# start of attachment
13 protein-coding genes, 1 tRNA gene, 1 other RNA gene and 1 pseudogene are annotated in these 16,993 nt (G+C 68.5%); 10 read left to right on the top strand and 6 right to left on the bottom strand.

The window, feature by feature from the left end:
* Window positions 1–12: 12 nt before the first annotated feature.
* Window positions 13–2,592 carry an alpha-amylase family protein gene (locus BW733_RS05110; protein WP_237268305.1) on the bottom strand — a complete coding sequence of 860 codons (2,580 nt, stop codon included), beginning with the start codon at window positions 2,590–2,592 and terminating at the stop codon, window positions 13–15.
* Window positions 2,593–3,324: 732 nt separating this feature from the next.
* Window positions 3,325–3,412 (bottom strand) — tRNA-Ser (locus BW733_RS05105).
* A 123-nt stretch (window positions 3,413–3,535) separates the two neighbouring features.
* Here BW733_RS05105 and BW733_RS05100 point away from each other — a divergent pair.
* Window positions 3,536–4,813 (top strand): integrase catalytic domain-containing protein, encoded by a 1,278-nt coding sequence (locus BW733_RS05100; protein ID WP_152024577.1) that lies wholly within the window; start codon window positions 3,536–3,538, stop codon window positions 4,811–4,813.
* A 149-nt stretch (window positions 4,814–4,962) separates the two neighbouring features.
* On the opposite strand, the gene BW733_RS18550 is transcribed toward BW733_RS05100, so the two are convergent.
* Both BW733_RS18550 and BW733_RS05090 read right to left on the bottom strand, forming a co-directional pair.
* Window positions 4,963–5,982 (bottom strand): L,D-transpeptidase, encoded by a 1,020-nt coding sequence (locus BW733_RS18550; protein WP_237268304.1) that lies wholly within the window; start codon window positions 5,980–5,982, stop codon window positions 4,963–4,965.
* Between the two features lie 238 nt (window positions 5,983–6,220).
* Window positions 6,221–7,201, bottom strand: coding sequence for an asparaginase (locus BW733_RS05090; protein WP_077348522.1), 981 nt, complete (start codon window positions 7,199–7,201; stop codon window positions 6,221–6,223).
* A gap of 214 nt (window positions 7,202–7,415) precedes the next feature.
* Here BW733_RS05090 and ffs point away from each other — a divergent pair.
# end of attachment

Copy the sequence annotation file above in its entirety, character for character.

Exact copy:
13 protein-coding genes, 1 tRNA gene, 1 other RNA gene and 1 pseudogene are annotated in these 16,993 nt (G+C 68.5%); 10 read left to right on the top strand and 6 right to left on the bottom strand.

The window, feature by feature from the left end:
* Window positions 1–12: 12 nt before the first annotated feature.
* Window positions 13–2,592 carry an alpha-amylase family protein gene (locus BW733_RS05110; protein WP_237268305.1) on the bottom strand — a complete coding sequence of 860 codons (2,580 nt, stop codon included), beginning with the start codon at window positions 2,590–2,592 and terminating at the stop codon, window positions 13–15.
* Window positions 2,593–3,324: 732 nt separating this feature from the next.
* Window positions 3,325–3,412 (bottom strand) — tRNA-Ser (locus BW733_RS05105).
* A 123-nt stretch (window positions 3,413–3,535) separates the two neighbouring features.
* Here BW733_RS05105 and BW733_RS05100 point away from each other — a divergent pair.
* Window positions 3,536–4,813 (top strand): integrase catalytic domain-containing protein, encoded by a 1,278-nt coding sequence (locus BW733_RS05100; protein ID WP_152024577.1) that lies wholly within the window; start codon window positions 3,536–3,538, stop codon window positions 4,811–4,813.
* A 149-nt stretch (window positions 4,814–4,962) separates the two neighbouring features.
* On the opposite strand, the gene BW733_RS18550 is transcribed toward BW733_RS05100, so the two are convergent.
* Both BW733_RS18550 and BW733_RS05090 read right to left on the bottom strand, forming a co-directional pair.
* Window positions 4,963–5,982 (bottom strand): L,D-transpeptidase, encoded by a 1,020-nt coding sequence (locus BW733_RS18550; protein WP_237268304.1) that lies wholly within the window; start codon window positions 5,980–5,982, stop codon window positions 4,963–4,965.
* Between the two features lie 238 nt (window positions 5,983–6,220).
* Window positions 6,221–7,201, bottom strand: coding sequence for an asparaginase (locus BW733_RS05090; protein WP_077348522.1), 981 nt, complete (start codon window positions 7,199–7,201; stop codon window positions 6,221–6,223).
* A gap of 214 nt (window positions 7,202–7,415) precedes the next feature.
* Here BW733_RS05090 and ffs point away from each other — a divergent pair.